Consider this from the point of view of an accountant. When accounting for a firm's financial transactions, accountants record revenue and expenses through accrual accounting, as opposed to recording cash receipts and payments via cash accounting.
For example, if you purchase A for $X on Jan 1, you receive an invoice for $X and the firm notes that it has generated $X of revenue. More importantly, the firm can provide you with some credit or terms of payment that allow you to pay up later, but this $X is recorded as revenue upon sale. Eventually, you'll have to actually pay them $X and you'll receive a receipt after doing so, but most firms trust that you'll pay up eventually because of the going concern assumption; firms assume that you're financially stable enough to pay your dues when they are due.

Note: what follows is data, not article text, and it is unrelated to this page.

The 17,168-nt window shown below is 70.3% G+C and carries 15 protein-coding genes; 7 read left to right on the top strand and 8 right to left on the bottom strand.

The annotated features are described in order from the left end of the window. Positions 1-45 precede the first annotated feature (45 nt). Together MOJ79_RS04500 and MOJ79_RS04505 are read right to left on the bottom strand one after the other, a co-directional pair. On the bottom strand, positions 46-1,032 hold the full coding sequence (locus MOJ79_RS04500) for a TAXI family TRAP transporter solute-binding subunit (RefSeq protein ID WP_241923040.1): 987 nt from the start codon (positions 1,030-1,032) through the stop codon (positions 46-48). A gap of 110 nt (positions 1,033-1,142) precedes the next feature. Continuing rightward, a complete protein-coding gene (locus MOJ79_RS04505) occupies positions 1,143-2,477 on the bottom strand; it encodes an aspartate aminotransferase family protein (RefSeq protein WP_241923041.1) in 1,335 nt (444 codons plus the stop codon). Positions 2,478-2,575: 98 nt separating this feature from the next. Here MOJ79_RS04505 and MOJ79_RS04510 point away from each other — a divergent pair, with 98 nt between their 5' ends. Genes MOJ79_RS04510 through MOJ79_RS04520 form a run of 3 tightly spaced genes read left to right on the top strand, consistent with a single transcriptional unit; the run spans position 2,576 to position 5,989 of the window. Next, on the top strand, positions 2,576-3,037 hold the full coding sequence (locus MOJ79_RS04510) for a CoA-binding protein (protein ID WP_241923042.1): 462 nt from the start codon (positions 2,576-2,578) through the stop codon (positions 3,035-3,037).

This line of credit is why receipts and invoices are separate documents and both should be kept. An invoice without a matching receipt means that somewhere out there, someone owes you money for something that has been purchased and not paid for.
Conversely, a receipt without a matching invoice means that someone has given you money but you don't know what you've given them. This generally means that something has gone wrong internally (the exact phrasing used by accountants is internal controls). For example, the company might have lost track of some inventory or screwed up its cash receipts. This might be a minor mistake, but internal controls are also paramount in ensuring that people aren't embezzling from the firm or stealing money from customers.
If a firm is legally required to produce audited financial statements, the firm's internal controls will be examined by an auditor. This includes tallying up receipts, calculating the amount of money owed by customers (i.e., the accounts receivable) and how long it takes to receive money on average, matching inventory records to physical inventory, and so on. I've worked with auditors, and while we don't require every single receipt to be present, we do expect most of the paperwork to be filed and kept on hand.